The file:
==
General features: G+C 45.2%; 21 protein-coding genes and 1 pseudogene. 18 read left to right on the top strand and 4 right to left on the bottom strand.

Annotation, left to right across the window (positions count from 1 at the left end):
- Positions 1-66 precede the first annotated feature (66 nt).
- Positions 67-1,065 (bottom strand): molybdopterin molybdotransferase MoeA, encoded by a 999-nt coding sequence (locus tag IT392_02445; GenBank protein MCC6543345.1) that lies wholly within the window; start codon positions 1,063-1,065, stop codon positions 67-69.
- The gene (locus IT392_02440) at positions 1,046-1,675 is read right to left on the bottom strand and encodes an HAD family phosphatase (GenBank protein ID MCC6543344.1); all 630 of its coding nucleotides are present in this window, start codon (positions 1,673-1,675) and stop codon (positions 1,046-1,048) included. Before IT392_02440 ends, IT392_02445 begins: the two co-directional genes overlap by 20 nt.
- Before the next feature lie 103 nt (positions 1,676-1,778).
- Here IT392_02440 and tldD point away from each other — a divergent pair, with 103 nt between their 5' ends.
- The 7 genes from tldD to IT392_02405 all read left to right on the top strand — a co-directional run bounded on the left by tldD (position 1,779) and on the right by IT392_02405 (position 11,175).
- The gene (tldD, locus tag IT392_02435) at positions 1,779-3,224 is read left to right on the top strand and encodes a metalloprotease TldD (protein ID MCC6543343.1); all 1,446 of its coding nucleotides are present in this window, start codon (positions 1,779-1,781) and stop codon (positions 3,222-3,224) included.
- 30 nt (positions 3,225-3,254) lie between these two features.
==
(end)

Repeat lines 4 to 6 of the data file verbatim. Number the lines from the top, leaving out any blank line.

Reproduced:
- Positions 67-1,065 (bottom strand): molybdopterin molybdotransferase MoeA, encoded by a 999-nt coding sequence (locus tag IT392_02445; GenBank protein MCC6543345.1) that lies wholly within the window; start codon positions 1,063-1,065, stop codon positions 67-69.
- The gene (locus IT392_02440) at positions 1,046-1,675 is read right to left on the bottom strand and encodes an HAD family phosphatase (GenBank protein ID MCC6543344.1); all 630 of its coding nucleotides are present in this window, start codon (positions 1,673-1,675) and stop codon (positions 1,046-1,048) included. Before IT392_02440 ends, IT392_02445 begins: the two co-directional genes overlap by 20 nt.
- Before the next feature lie 103 nt (positions 1,676-1,778).